Upgrade to Chess.com Premium!

The Etiquette of "Check"


  • 4 years ago · Quote · #1

    PhilipN

    As a beginner, I was told (like most beginners) that it is mandatory to say "check" when you make a move that puts the other player in check.   Later, I learned somewhere that it would be bad etiquette to tell a master that he is in check.  Early this year, I went to a fundraiser for a semi-local school chess club that was sending some of its best to Nationals and SuperNationals (the only time I've ever had the chance to play OTB against someone else who takes the game seriously; we had to adjourn indefinitely on move 17).  While there, I heard that it's not mandatory to say announce check, but that it's considered good etiquette.  Then, a few months later, I got to visit with one of the top players from that school club, who told me that when he went to Nationals, he found that in that setting it was considered rude to say "check."

    I'm confused.  When is it considered mandatory, good manners, or bad manners to announce check?

  • 4 years ago · Quote · #2

    tarikhk

    I don't shake hands, I tip my king. gotta stick with the classics.

  • 4 years ago · Quote · #3

    chaosdreamer

    any club / tournament setting it is consider rude to say check for 2 reasons, it breaks the silent atmosphere, and implies you don't think your opponent can see that he is in check. doesn't mater if they're rated 600 or 2800

     

    Only time you should really talk during a tournament game is if you're offering a draw.

  • 4 years ago · Quote · #4

    Ziryab

    Sometimes in tournaments I say check. It causes everyone in the room to look. At larger, more serious tournaments, I restrain myself. In casual play I say check when I feel like being obnoxious.

  • 4 years ago · Quote · #5

    sryiwannadraw

    ive played against a 6 yr old asian kid recently and he did not say check, one b/c of atomshpere, and two b/c he took my king b/c i did not notice a pin, and i lost the game

    so if your opponent does not see it then its game over,

     

    p.s watch the game closely

  • 4 years ago · Quote · #6

    Scarblac

    In tournament play, just don't say anything except when offering a draw. (Well, if the tournament isn't extremely serious, I also offer my opponent a drink when I'm getting one)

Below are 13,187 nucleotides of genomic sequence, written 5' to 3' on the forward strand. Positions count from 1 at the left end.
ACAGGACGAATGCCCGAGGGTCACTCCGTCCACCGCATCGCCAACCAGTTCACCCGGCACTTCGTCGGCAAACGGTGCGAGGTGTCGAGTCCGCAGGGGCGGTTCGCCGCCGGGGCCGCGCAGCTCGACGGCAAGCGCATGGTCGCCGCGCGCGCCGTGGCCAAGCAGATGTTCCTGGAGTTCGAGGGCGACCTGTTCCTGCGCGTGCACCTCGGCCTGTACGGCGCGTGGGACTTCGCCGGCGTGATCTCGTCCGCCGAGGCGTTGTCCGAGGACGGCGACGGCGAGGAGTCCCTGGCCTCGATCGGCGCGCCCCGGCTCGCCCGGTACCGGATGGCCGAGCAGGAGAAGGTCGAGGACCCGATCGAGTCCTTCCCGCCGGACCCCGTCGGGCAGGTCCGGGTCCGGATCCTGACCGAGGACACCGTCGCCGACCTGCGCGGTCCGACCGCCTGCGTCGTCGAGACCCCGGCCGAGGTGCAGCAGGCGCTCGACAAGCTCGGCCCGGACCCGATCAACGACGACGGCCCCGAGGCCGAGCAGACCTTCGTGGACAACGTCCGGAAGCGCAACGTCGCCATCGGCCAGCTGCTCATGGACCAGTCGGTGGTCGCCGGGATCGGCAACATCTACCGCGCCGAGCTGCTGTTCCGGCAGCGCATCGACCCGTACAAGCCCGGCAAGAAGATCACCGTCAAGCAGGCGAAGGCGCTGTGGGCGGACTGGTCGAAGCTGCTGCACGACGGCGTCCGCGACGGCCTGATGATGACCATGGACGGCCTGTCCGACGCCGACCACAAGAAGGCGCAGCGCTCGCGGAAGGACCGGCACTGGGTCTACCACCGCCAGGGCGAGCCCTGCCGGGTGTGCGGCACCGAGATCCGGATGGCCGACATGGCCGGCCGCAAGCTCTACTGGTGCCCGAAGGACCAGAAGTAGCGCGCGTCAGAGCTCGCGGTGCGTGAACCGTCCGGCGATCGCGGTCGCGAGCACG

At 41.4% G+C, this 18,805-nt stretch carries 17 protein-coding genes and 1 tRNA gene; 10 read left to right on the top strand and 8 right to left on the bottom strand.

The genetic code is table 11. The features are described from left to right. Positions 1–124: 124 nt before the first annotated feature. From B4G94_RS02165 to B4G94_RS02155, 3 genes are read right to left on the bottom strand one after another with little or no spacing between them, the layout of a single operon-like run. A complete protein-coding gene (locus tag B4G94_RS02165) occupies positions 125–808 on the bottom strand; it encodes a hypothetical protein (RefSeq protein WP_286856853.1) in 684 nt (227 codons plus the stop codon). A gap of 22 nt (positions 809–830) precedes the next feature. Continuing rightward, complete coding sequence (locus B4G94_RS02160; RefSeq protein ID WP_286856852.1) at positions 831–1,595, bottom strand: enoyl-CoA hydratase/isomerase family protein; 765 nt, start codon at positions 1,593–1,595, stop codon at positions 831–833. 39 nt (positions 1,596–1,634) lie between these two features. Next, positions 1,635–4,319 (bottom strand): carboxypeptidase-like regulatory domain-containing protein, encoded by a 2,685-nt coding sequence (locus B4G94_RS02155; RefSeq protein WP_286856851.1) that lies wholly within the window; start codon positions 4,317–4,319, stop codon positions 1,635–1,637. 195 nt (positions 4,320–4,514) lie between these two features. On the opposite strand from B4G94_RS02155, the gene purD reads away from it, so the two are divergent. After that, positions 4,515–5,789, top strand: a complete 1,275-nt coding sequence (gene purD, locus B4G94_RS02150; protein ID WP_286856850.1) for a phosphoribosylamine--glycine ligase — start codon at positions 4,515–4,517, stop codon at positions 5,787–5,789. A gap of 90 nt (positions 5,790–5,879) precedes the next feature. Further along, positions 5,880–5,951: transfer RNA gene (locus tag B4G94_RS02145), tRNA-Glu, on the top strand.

• 4 years ago · Quote · #7

    ElDude56

    I think FIDE rules now are  that you don't have to say 'check' and if your opponent does not notice it, then you capture the K - game over. For sure this applies to blitz games

  • 4 years ago · Quote · #8

    Scarblac

    ElDude56 wrote:

    I think FIDE rules now are  that you don't have to say 'check' and if your opponent does not notice it, then you capture the K - game over. For sure this applies to blitz games


    Well, in blitz, illegal moves lose the game. But under FIDE rules, capturing the king is itself an illegal move! The correct thing to do is to stop the clock and call the arbiter (or usually, just say "illegal move" and the opponent will acknowledge it). But don't capture the king!

    In slow chess, if it is found that an illegal move has happened at any point previously (may be hours ago), then the old situation has to be reinstated, the arbiter has to make a good guess as to what the clocks probably were when the move happened, the opponent gets 2 minutes extra time, and the game continues.

    Of course it's usually noticed immediately, and it just gives your opponent the 2 minutes extra time. If the arbiter is competent enough to know this...

  • 4 years ago · Quote · #9

    Magnuspym

    ElDude56 wrote:

    I think FIDE rules now are  that you don't have to say 'check' and if your opponent does not notice it, then you capture the K - game over. For sure this applies to blitz games


    I thought you couldn't capture the king in chess. Thay's why it would seem the right procedure to say check.

  • 4 years ago · Quote · #10

    DMX21x1

    The king never leaves the board. Yell

  • 4 years ago · Quote · #11

    hazeleyes

    I only say check if my opponet tries to make another move that doesn't get them out of check.

  • 4 years ago · Quote · #12

    asampedas

    ElDude56 wrote:

    I think FIDE rules now are  that you don't have to say 'check' and if your opponent does not notice it, then you capture the K - game over. For sure this applies to blitz games


    Woah, that would be an easy win!

    I mean, these people have played chess before. They should know that their king is being checked!

    Checks are quite obvious. Checkmates aren't so much, though. A great example would be Tarrasch.

  • 4 years ago · Quote · #14

    bigmac30

    tricky discoved moves r worth anoncing chek but qeen excanges sutch as philadors defence where d1 x d8 1the queen is going next move and stting next to the king on e8 makes it a give away so it is not worth anonucing

  • 4 years ago · Quote · #16

    rednblack

    This is really interesting.  I went to a chess club last night for the first time ever, and I had no idea about this etiquette regarding check. 

  • 4 years ago · Quote · #17

    cinema74

    I used to think that announcing a ´check´was obligatory in normal OTB chess with slow time controls, at the other hand not obligatory in Rapid chess, where the king indeed can be captured and the game won. But maybe I am just confused on the first point?


Back to Top

Post your reply: